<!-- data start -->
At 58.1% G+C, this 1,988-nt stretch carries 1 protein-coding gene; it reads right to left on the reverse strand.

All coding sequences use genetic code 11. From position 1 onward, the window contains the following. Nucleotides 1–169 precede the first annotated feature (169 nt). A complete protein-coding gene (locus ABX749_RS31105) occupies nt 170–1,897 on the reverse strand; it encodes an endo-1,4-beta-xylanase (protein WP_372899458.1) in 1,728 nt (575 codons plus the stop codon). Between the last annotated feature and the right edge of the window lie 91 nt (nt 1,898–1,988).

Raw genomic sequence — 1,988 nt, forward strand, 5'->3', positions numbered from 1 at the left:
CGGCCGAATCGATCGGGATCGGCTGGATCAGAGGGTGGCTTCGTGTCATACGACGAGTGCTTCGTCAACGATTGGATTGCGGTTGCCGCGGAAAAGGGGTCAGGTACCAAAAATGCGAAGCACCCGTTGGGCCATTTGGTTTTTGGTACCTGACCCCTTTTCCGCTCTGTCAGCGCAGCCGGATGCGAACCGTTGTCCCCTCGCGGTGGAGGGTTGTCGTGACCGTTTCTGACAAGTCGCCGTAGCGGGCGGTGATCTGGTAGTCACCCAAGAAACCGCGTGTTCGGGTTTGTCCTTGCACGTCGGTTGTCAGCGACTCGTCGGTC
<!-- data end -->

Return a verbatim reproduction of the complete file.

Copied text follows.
At 58.1% G+C, this 1,988-nt stretch carries 1 protein-coding gene; it reads right to left on the reverse strand.

All coding sequences use genetic code 11. From position 1 onward, the window contains the following. Nucleotides 1–169 precede the first annotated feature (169 nt). A complete protein-coding gene (locus ABX749_RS31105) occupies nt 170–1,897 on the reverse strand; it encodes an endo-1,4-beta-xylanase (protein WP_372899458.1) in 1,728 nt (575 codons plus the stop codon). Between the last annotated feature and the right edge of the window lie 91 nt (nt 1,898–1,988).

Raw genomic sequence — 1,988 nt, forward strand, 5'->3', positions numbered from 1 at the left:
CGGCCGAATCGATCGGGATCGGCTGGATCAGAGGGTGGCTTCGTGTCATACGACGAGTGCTTCGTCAACGATTGGATTGCGGTTGCCGCGGAAAAGGGGTCAGGTACCAAAAATGCGAAGCACCCGTTGGGCCATTTGGTTTTTGGTACCTGACCCCTTTTCCGCTCTGTCAGCGCAGCCGGATGCGAACCGTTGTCCCCTCGCGGTGGAGGGTTGTCGTGACCGTTTCTGACAAGTCGCCGTAGCGGGCGGTGATCTGGTAGTCACCCAAGAAACCGCGTGTTCGGGTTTGTCCTTGCACGTCGGTTGTCAGCGACTCGTCGGTC